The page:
The best ways to house and fence pigs

 If you raise pigs for meat on your small farm or farm, you will want to know how to house and fence them properly.

The best ways to house and fence pigs

Fence for small enclosures

Pigs are even more adept than goats at avoiding fences, most experts recommend electric fences, although hog panels can also be used.

 Some farmers keep pigs in a relatively small pen with pig panels, ensuring that their space will be turned to mud within days, now you can use this effect to your advantage by using hogs as tillers, to clear and straighten the ground you intend to plant later. 

Simply use pig panels to fence off a pen for your piglets, buy some grain, install a vending machine and automatic waterer, add straw or sawdust and watch them grow. If your terrain is limited, this is probably the way to go. Pigs raised in this way need only 2 space each, they will smell badly and you'll have to pay for every penny of their nutrition, so it's also the most expensive way to raise pigs.


Electrical fence

But you can consider using electric fences to enclose your pigs in a larger pasture by allowing them more space, they spread their own manure, fertilizing your land (or you can dig up the manure and compost it with hay, straw, or wood chips). 

The key to grazing pigs, as with any animal, is rotational grazing. That is, rotate them to a new pasture as the current pasture gets muddy and muddy. Depending on the size of the pasture, plan to rotate them once a week. This is the same method used with sheep, goats, cattle and chickens.

Pigs don't just eat grass, they also eat brush, so you can use them to clear rougher areas.

Make sure you have all the tools you'll need before you start building.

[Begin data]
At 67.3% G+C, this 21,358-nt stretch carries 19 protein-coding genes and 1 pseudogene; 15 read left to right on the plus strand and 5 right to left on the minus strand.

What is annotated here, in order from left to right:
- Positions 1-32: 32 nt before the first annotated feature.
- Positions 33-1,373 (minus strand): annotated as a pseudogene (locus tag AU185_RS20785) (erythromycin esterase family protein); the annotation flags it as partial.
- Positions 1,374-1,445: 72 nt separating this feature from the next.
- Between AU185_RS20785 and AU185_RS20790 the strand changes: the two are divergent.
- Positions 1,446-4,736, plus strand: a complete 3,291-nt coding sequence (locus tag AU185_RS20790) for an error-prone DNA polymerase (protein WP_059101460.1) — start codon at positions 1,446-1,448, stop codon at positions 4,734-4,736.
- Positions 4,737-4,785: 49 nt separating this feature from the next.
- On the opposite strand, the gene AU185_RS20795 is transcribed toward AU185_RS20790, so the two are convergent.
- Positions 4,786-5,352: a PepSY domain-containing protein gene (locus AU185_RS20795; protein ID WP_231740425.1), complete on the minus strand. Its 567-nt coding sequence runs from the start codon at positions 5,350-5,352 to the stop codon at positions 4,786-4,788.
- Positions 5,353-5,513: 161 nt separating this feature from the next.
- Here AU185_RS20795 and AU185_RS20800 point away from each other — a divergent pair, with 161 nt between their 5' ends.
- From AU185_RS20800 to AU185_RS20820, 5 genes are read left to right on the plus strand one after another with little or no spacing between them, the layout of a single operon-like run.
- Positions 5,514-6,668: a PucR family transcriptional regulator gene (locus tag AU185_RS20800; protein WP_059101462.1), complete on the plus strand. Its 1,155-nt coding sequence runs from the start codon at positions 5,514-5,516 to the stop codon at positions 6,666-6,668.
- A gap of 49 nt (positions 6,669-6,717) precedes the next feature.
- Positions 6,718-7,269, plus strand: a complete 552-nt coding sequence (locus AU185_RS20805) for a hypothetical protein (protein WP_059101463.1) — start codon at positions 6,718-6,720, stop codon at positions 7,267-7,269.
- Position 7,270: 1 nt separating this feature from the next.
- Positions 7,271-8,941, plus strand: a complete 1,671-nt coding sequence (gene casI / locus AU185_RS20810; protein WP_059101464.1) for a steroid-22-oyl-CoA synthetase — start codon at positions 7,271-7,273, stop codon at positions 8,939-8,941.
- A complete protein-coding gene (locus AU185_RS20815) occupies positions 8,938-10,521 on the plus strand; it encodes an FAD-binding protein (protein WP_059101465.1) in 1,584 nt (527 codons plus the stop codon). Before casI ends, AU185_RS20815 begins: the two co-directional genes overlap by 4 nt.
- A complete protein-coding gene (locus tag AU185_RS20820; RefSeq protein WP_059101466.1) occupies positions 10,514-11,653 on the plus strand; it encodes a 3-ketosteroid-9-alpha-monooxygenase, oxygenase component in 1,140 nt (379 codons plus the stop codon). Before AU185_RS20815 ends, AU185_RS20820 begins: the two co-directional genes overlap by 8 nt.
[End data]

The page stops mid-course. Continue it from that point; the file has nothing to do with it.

The best housing for pigs

For housing, pigs need a three-sided shelter that will protect them from sun, wind and rain. You can build it out of pallets, scrap wood, or whatever you have around.

 They should be dry, shaded and protected from the wind. It is more or less that, an A-frame shed works well. Make sure your shelter has enough ventilation.

Provide them with high-carbon bedding, such as hay or straw, to soak up their urine and droppings and absorb the smell.

Water is also a key part of the pigsty. Not only do pigs drink a ton of water, but they appreciate a pool or mud pit to cool off and wallow in and they like to frolic in sprinklers or get sprayed on a hot summer day. Make sure fresh, cool water is near your pigs.

When it comes to fences, pigs are smart. They will quickly learn to respect an electric fence, whether it is a woven wire fence with a hot wire around the nose or several strands of electric wire. Pigs can't lean or leap, so it doesn't have to be very tall - three feet tall should do it. But you'll also need to make sure you leave an un-electrified "gate" through which the pigs enter and exit the pen, as they won't pass through an area where the electric fence used to be.

You can use electric net fences for your pigs, which are easy to assemble and disassemble and use to train small piglets. So even though a normal-sized pig might run through it and knock it over, they learn to respect it when they're little. You can also use three or four strands of wire, which is cheaper, but when the piglets are small they can slip under.

 You can start the piglets with pig panels and one electric strand inside, then move them to a different setup with four electric strands and poles. 


Thanks for Reading! 

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